As a fitness trainer, your main focus is preparing classes and helping individual clients reach their fitness goals. You further need to develop your exercise and sports knowledge and understand the operational aspects of your own business.
Many fitness trainers start their business knowing how to perform a squat or warrior pose and only later learn how to market themselves, account for taxes, file an incorporation or business name, and understand their legal risks and liabilities.
Lawsuits are ultimately an expensive and stressful process you don’t want to go through. So, knowing your legal liabilities as a fitness trainer helps you mitigate the risks of being sued. In this article, we will explain three legal liabilities fitness trainers may face in their day-to-day affairs.
Professional liability occurs when you provide negligent services, or when your services don’t live up to your stated expectations. As a result, a client might have the right to sue you.
You always want to push your clients to their next personal best. But suppose you’re teaching a man in his 40s how to perform a deadlift. If you push him to reach a new record and he hurts himself in the process, you may be found negligent. Your client may then sue you for his injuries, pain and suffering, and more.
Such a lawsuit can require thousands in legal fees and tens of thousands in damage awards. For many fitness trainers, these legal costs are enough to sink their business. At the very least, it’ll be an enormous stressor if you don’t mitigate such risks.
Unfortunately, there are also times where clients may make a false claim that they were injured under your guidance. The onus is on you to defend yourself and prove that is not the case all while racking up legal fees. You will still be responsible to pay those legal costs if you don’t have insurance.
Some clients may not require a formal contract listing your services, the time frame, costs, and other details. But if you work with a training facility or gym, they’ll likely make you sign a contract and hold your relationship to the legally binding document.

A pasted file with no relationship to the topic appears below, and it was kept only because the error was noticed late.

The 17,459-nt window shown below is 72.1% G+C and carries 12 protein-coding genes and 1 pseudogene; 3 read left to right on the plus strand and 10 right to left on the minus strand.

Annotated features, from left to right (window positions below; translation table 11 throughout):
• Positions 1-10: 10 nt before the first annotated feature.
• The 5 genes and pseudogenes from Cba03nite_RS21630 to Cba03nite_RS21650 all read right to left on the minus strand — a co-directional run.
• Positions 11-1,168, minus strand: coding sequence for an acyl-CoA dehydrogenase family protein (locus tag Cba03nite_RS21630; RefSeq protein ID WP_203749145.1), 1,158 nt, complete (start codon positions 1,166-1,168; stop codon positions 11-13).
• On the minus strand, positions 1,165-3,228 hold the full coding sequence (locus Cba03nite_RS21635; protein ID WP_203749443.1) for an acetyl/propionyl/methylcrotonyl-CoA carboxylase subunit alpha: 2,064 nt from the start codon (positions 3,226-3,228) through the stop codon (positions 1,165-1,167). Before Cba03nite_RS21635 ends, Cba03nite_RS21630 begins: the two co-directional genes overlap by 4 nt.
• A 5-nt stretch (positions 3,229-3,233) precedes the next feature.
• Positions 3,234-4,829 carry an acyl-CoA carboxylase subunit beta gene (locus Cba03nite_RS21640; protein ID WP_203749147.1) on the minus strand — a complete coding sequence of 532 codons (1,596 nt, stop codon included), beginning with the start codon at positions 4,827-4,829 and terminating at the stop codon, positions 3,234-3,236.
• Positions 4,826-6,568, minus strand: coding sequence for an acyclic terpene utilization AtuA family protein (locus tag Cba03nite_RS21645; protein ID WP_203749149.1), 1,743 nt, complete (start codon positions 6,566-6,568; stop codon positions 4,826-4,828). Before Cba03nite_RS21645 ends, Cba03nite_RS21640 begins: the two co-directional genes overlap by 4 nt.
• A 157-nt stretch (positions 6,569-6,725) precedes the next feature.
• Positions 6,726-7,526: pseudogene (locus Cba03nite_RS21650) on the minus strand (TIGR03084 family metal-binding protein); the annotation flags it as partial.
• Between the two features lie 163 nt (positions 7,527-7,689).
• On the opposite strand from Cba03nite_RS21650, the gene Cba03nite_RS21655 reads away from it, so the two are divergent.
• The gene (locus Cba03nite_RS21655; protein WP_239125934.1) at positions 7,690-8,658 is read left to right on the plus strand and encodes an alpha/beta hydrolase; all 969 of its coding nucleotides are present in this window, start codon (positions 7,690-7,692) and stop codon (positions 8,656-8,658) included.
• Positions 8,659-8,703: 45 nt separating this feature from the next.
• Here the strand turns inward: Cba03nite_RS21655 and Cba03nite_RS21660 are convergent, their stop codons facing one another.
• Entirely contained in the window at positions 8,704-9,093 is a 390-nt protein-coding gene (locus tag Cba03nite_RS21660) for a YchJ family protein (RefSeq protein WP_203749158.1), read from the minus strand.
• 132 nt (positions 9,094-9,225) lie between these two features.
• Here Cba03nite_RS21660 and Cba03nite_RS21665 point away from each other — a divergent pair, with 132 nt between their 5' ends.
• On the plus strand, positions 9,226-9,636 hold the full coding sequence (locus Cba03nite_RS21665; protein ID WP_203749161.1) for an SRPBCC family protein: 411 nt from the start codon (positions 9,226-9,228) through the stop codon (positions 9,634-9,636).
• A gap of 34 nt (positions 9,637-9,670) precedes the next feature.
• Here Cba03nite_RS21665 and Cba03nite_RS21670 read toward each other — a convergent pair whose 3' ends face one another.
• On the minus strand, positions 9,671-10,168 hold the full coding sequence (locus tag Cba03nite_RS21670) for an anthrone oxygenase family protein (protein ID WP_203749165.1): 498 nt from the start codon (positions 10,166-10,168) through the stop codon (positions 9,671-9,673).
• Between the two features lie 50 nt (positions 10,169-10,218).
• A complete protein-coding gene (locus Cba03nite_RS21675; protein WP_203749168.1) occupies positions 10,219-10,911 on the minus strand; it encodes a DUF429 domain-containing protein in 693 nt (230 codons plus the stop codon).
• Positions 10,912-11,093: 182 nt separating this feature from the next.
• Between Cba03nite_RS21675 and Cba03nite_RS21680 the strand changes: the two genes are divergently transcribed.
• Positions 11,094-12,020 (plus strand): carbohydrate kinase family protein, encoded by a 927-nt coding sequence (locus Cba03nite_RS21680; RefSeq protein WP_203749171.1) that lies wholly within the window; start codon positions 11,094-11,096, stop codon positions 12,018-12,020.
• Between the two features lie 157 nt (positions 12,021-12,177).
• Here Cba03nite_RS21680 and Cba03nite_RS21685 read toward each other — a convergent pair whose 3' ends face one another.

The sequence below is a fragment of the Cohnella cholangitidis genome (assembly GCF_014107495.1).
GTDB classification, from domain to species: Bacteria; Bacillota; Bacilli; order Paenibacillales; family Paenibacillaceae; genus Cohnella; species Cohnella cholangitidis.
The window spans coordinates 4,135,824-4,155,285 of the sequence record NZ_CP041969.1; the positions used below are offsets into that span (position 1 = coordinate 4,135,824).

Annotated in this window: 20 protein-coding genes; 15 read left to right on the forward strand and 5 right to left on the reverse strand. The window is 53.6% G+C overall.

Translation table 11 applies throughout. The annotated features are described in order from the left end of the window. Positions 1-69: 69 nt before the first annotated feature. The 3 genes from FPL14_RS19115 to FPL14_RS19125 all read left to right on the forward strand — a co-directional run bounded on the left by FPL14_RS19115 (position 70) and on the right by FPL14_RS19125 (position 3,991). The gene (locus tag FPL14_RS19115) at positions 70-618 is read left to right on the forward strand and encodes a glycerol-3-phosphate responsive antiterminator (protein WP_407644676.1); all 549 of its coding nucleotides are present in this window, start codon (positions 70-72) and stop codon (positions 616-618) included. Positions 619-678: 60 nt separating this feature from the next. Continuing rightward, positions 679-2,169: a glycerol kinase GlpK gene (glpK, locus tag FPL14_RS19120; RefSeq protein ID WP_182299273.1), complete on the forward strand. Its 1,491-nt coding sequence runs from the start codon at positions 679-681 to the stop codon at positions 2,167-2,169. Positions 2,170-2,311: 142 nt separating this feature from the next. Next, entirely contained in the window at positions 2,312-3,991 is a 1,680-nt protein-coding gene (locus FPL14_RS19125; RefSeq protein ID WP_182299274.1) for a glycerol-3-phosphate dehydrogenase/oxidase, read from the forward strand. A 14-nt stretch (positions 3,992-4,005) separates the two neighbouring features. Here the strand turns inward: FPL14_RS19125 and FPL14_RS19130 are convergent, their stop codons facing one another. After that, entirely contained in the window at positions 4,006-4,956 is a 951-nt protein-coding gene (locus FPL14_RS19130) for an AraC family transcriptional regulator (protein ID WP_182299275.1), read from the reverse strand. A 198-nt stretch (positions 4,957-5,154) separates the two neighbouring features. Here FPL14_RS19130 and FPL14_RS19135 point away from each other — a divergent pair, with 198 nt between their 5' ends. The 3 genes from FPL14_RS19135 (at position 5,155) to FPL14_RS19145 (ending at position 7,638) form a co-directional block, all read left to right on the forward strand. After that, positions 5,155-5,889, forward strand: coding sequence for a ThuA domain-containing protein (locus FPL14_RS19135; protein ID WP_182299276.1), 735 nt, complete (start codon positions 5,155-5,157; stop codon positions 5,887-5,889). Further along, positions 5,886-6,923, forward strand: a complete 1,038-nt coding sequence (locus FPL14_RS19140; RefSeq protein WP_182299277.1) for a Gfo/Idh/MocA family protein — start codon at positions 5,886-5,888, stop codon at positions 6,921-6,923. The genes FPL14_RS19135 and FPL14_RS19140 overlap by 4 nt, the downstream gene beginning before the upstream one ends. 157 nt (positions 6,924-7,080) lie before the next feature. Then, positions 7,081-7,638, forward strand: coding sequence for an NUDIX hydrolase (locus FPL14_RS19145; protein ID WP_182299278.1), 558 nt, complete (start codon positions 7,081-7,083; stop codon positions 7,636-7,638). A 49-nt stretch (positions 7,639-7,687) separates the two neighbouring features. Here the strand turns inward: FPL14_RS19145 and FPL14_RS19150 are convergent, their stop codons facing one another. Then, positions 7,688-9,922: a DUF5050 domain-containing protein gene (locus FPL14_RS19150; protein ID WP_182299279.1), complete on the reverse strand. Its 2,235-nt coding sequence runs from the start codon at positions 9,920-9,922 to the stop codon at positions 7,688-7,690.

Breaking your contract could mean penalties and other legal liabilities. It’s essential to work with a knowledgeable and experienced lawyer who can read over a contract’s fine print before you sign.
General liability involves day-to-day legal risks. It usually includes your client or a third party facing bodily injury or property damage at your “worksite”.
For example, suppose you provide yoga lessons at the park, and a dog bites one of your students. While the student may sue the dog owner, they could further sue you to maximize their chances at a damage award. Although you didn’t cause the injury, you may have had a duty of care to ensure the safety of anyone attending your class.
Similar to professional liability, general liability may stick your business in a lawsuit filled with legal fees and damage awards that you can’t afford to pay.
Protect yourself from legal liabilities
One of the easiest ways to protect yourself from professional and general liability and a host of other business risks is the right business insurance plan. The proper policies can cover the cost of legal fees and damage awards if a client, partner, or third party ever sues you. Some insurers further take over the lawsuit and handle each stage on your behalf.
It’s also vital to work with a lawyer as you manage stakeholders and contracts. Most contracts between gyms and their trainers and class instructors also mandate professional and general liability insurance.
Your liability waiver is another way to protect yourself, but this is not a substitute for insurance. Even well drafted waivers can leave you exposed to potential lawsuits from clients. The waiver is another tool in your toolkit, but proper insurance coverage is what will ultimately protect you.
In the end, being a fitness instructor has many inherent legal risks. It’s crucial to understand what harms could come your way and how to best avoid them with services such as legal help and insurance.